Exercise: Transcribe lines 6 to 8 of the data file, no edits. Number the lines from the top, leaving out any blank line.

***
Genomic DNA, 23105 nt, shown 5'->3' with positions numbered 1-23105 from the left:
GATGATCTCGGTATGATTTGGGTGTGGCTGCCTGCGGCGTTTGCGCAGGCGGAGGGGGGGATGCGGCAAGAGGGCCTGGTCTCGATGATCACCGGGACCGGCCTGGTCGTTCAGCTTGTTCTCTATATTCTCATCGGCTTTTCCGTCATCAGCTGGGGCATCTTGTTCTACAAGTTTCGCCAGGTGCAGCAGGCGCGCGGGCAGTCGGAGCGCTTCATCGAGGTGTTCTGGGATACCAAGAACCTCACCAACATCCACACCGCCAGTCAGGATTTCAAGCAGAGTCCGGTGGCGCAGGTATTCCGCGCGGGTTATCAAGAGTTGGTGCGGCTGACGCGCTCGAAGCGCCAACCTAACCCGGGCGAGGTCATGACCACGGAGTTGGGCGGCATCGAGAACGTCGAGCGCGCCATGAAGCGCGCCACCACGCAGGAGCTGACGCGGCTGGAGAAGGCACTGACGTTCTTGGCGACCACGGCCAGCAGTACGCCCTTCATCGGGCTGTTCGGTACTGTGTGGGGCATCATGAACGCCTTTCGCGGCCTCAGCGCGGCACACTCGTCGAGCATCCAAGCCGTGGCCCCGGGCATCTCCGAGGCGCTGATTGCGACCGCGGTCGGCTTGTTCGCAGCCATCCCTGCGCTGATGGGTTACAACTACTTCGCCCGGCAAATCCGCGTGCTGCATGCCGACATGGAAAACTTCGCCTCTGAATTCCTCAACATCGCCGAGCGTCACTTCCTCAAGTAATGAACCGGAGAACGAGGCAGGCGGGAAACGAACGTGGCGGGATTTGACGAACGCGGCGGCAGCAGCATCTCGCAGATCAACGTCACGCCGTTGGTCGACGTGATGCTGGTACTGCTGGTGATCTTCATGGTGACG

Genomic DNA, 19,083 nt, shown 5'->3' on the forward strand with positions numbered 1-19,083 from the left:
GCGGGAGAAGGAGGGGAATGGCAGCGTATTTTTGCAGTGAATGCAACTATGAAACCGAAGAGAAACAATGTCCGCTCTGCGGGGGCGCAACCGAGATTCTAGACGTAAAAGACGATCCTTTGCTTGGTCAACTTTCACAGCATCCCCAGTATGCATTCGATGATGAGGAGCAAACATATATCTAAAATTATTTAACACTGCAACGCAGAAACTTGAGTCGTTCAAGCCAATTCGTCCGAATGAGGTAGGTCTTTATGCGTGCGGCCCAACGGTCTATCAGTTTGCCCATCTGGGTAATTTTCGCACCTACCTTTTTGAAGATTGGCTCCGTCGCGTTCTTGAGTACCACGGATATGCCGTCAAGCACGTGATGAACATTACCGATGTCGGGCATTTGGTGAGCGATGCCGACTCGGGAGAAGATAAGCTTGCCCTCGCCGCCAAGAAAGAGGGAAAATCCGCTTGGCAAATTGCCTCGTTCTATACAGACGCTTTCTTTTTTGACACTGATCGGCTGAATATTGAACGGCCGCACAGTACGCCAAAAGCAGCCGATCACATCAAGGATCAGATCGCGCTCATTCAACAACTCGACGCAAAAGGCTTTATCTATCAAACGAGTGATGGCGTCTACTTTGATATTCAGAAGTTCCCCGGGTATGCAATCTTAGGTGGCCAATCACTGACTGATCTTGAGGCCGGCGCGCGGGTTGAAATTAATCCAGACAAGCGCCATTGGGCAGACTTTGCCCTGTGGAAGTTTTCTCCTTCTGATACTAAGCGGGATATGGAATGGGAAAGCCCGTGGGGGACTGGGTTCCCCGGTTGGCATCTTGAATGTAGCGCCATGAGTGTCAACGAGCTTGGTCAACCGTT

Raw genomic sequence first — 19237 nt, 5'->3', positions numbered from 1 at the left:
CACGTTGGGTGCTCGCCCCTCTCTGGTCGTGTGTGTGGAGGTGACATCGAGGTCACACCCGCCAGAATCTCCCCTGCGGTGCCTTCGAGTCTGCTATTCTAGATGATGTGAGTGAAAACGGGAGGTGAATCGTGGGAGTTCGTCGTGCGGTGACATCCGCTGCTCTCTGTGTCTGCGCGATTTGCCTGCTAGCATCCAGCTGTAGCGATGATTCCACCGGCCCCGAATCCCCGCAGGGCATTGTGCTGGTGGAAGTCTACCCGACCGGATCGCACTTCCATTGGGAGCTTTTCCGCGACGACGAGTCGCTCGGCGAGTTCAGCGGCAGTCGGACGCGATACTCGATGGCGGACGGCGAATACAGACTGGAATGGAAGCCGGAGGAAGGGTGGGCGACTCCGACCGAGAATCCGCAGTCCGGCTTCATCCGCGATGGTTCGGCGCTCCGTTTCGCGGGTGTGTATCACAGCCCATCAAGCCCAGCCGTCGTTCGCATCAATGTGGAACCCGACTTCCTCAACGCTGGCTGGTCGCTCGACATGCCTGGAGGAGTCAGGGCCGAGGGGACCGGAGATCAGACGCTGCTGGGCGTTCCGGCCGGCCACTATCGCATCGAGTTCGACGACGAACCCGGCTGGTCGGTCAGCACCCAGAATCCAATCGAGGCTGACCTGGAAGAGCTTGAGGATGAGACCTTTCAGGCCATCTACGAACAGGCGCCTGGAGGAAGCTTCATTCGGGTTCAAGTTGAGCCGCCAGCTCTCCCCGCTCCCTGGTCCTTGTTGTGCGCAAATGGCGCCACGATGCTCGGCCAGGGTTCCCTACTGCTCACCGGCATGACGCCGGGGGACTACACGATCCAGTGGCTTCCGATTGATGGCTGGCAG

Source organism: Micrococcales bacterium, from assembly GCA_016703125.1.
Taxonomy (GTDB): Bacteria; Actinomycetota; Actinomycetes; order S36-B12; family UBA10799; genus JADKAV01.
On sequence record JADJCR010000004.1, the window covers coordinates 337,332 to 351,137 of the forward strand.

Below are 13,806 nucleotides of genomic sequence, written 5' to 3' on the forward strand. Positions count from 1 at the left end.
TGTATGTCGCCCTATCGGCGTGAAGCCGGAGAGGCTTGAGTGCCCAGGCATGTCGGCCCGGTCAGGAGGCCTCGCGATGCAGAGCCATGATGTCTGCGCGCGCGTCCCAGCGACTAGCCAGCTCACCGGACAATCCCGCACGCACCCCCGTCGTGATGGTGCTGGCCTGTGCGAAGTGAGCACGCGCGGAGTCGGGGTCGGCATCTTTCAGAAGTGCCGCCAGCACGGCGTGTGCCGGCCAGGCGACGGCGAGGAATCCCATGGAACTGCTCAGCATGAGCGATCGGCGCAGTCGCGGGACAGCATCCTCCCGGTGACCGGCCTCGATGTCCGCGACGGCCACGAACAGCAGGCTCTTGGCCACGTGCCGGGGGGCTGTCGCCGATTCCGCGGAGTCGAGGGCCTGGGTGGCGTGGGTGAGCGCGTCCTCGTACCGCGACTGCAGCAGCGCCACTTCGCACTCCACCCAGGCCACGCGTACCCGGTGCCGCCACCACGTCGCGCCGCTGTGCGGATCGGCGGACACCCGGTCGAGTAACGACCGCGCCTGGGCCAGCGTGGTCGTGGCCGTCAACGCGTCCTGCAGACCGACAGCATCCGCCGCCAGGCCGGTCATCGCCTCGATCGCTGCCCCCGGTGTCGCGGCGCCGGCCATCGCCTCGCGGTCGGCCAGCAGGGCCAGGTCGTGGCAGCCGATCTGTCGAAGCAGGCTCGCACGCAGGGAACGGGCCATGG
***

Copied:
CACGTTGGGTGCTCGCCCCTCTCTGGTCGTGTGTGTGGAGGTGACATCGAGGTCACACCCGCCAGAATCTCCCCTGCGGTGCCTTCGAGTCTGCTATTCTAGATGATGTGAGTGAAAACGGGAGGTGAATCGTGGGAGTTCGTCGTGCGGTGACATCCGCTGCTCTCTGTGTCTGCGCGATTTGCCTGCTAGCATCCAGCTGTAGCGATGATTCCACCGGCCCCGAATCCCCGCAGGGCATTGTGCTGGTGGAAGTCTACCCGACCGGATCGCACTTCCATTGGGAGCTTTTCCGCGACGACGAGTCGCTCGGCGAGTTCAGCGGCAGTCGGACGCGATACTCGATGGCGGACGGCGAATACAGACTGGAATGGAAGCCGGAGGAAGGGTGGGCGACTCCGACCGAGAATCCGCAGTCCGGCTTCATCCGCGATGGTTCGGCGCTCCGTTTCGCGGGTGTGTATCACAGCCCATCAAGCCCAGCCGTCGTTCGCATCAATGTGGAACCCGACTTCCTCAACGCTGGCTGGTCGCTCGACATGCCTGGAGGAGTCAGGGCCGAGGGGACCGGAGATCAGACGCTGCTGGGCGTTCCGGCCGGCCACTATCGCATCGAGTTCGACGACGAACCCGGCTGGTCGGTCAGCACCCAGAATCCAATCGAGGCTGACCTGGAAGAGCTTGAGGATGAGACCTTTCAGGCCATCTACGAACAGGCGCCTGGAGGAAGCTTCATTCGGGTTCAAGTTGAGCCGCCAGCTCTCCCCGCTCCCTGGTCCTTGTTGTGCGCAAATGGCGCCACGATGCTCGGCCAGGGTTCCCTACTGCTCACCGGCATGACGCCGGGGGACTACACGATCCAGTGGCTTCCGATTGATGGCTGGCAG

Source organism: Micrococcales bacterium, from assembly GCA_016703125.1.
Taxonomy (GTDB): Bacteria; Actinomycetota; Actinomycetes; order S36-B12; family UBA10799; genus JADKAV01.